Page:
1+1=1, a footwear and handbag collection from Brooklyn-based Jaipur designer Saumya Sharma, is a study in functionality. The pieces, which Sharma made herself by hand, are at first art objects. They are unwearable until the viewer/wearer pulls the tab that unstitches the opening. From there they can continue to customize the fit and fall of the piece.

It’s a strange, at times absurdly funny collection that demonstrates the interplay between form and function. Kajal spoke with the designer about how 1+1=1 came about.

Kajal: How did you first conceptualize the collection?

Saumya Sharma: I’ve always been interested in our interaction patterns with everyday objects, and wanted to create a collection of wearable items that kind of defy their own purpose. I was inspired by ideas of Dada, where the viewer’s expectations are taken and thrown back at them in a distorted way. The silhouette of a pair of boots that are connected to each other was stuck in my head, and I took that as a starting point.

I wanted to break down the “essence” of fashion objects we wear everyday and question their function and go from there. So the conceptualization process sounded a lot like “what makes a handbag a handbag?” or “what happens if you can’t really wear a beautiful pair of shoes?” But I didn’t want to limit it to the shock value, I wanted to give the viewer a chance to spend more time with these objects, and that’s when the interaction aspect came into the picture. And it was important to me that the alteration process be a one-time-act, so that once you have changed the form of the object, you can’t really go back to the original.

Photos by Sambit Biswas

This point is that you, as the viewer, are intended to have the final say in the process of these pieces. You have the choice to alter the shape of these objects, and decide whether they need to be worn or not. Once you have made that choice, you can’t really change it back. Some of the pieces will invite you to rip apart their seams to make them wearable, and unless you do that, you can’t really wear them.

What inspired the color palette? I feel like there’s an interplay between the brightness and colors of single use plastic (like juice jugs, plastic bags, etc.) and these pieces.

That is a very interesting observation! I think that for me it was important to keep the colors solid, to emphasize on the silhouette of the pieces and on the entirety of their form, rather than the details. The use of solid color brings attention to the space filled by each piece, and if you notice, they are based on the primary color palette. The colors would play a part in making you interested at first, so you would take a further look at the objects. But the thing with color is so interesting because everyone has their own experiences that give meaning to how we see certain colors and I’m always intrigued to hear how the same thing has different impacts on different people.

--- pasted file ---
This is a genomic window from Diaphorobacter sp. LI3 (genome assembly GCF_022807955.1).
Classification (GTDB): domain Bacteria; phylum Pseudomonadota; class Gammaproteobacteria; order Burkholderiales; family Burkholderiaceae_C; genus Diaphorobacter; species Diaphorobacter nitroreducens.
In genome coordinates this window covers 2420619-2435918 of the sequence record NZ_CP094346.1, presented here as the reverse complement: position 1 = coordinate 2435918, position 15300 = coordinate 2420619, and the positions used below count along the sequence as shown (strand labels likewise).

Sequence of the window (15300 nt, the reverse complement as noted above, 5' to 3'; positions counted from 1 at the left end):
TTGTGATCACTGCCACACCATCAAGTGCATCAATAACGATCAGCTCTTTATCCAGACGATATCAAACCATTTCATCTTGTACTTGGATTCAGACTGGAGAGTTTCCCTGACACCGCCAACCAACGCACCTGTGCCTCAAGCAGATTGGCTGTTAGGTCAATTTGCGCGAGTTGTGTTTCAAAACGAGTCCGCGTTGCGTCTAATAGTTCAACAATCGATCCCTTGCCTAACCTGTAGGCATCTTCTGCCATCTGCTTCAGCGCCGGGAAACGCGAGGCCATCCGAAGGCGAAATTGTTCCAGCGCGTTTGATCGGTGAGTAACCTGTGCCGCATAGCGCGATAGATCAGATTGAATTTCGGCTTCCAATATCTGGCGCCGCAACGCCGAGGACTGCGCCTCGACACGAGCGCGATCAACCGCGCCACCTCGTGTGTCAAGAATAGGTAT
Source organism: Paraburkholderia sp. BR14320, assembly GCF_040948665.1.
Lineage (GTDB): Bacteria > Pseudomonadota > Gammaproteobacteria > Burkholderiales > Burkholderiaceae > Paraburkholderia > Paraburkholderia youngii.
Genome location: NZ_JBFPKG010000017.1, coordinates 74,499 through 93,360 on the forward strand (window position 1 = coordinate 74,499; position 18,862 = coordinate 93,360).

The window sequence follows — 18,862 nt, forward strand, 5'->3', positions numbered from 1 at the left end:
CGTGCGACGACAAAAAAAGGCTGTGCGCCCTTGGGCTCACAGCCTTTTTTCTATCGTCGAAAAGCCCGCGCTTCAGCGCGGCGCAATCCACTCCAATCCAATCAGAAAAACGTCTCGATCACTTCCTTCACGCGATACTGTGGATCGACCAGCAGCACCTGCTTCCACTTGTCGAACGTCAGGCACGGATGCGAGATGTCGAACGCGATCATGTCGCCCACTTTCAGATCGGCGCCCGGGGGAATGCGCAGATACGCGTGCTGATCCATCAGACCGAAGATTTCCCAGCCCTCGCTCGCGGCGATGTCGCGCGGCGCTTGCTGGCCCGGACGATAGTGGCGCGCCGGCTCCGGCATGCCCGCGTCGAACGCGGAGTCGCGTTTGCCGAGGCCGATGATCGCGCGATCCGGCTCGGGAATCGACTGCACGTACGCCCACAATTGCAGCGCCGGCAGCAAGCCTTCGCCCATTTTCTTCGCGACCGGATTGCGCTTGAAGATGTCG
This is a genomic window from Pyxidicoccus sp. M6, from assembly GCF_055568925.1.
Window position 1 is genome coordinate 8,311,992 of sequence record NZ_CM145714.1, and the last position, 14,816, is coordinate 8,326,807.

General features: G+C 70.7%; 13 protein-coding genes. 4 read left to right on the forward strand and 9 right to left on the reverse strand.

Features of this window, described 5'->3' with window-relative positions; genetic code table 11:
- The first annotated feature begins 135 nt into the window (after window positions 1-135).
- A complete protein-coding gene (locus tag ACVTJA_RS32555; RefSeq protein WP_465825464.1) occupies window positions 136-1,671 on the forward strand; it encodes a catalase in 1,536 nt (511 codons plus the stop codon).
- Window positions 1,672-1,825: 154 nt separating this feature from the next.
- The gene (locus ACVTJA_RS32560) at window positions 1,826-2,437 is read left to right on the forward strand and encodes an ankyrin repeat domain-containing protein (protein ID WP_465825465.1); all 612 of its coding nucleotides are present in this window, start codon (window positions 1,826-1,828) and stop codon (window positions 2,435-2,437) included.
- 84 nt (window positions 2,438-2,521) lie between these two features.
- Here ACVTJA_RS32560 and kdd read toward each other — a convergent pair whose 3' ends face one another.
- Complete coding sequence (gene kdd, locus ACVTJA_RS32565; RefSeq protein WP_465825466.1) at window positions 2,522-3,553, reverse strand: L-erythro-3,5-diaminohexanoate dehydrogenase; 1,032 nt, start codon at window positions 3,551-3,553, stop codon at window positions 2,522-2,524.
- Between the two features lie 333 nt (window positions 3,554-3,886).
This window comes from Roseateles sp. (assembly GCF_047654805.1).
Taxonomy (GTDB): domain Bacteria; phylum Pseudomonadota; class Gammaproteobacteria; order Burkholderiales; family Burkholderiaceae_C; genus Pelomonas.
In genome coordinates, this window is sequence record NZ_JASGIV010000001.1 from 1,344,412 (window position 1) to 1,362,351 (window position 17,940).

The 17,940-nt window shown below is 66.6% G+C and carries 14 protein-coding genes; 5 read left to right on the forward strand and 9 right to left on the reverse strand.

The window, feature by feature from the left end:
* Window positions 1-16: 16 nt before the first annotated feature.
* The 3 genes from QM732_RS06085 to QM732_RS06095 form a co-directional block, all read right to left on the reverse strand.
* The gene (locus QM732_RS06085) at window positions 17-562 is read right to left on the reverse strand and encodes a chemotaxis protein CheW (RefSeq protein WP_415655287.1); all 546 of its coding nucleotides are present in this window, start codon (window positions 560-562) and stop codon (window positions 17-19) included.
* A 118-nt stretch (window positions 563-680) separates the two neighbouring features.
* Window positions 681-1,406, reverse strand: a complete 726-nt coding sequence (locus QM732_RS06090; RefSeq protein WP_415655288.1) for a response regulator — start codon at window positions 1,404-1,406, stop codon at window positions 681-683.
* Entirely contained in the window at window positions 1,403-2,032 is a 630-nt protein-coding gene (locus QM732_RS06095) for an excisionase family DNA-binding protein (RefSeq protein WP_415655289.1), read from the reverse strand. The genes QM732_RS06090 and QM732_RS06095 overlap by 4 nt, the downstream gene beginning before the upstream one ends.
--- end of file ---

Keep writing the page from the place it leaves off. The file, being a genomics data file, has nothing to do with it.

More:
There’s a duality to the customization ability and the action of pulling out the thread, which reminds me of ripping off the plastic seal on a packet of food or picking the stitches that seal a pocket shut on a new suit – customizing the item means it loses its sort of “everymanness” or its ability to be used again in the same way. Are you invoking an investment the wearer has to put into the piece before wearing it? Is that a commentary on fast fashion and quick use or single use waste?

Yes! Absolutely. That was another angle to the whole process of interaction between the object and the viewer/wearer. I wanted there to be a choice, so there is a moment where you decide to change the form of the object. That forces you to step out of the cycle and think about the life of a piece in your wardrobe. I wanted to talk about the undeniable pile of stuff that is manufactured but maybe never bought, or bought but never worn.

There is also an interplay between art and fashion in this collection – you can’t just admire the piece as an art piece, you have to interact with it. Just like a page having a perforated edge that begs to be ripped, these pieces also invite the viewer to become the wearer. 

It is definitely done on purpose. I love to see our interaction with everyday objects and how, over time it becomes quite mindless. We don’t really think about how or why a fork or a toothbrush, or even a pair of shoes, looks the way it does or functions in a certain way. We get used to interacting with these things. So the first step was to catch someone’s attention and alert them that maybe ‘something’s off.’ So I designed these objects in a way that breaks our internal idea or expectation of them and nudges us to look again. And I also wanted to explore concepts of “work in progress,” and the value of alteration in the process of construction itself. At what point is a piece considered finished and do you, as a wearer, have a role in its completion? In fact, the viewer becomes the wearer, by choice.

I was born in Jaipur, and that’s where I grew up as well. I now live in Brooklyn. A lot of my work is about breaking things down to their very core and having fun with what you get from that process. It’s kind of like taking something and peeling its layers, especially in terms of how we are told to interpret and see it. This collection was a play on that approach as well. I think there is something that jolts us back into consciousness when we see absurdity with a certain familiarity. It is all about expectations.

You can watch the fashion film that accompanies the collection at Film Noir Cinema in New York City Friday, January 14. RSVP here.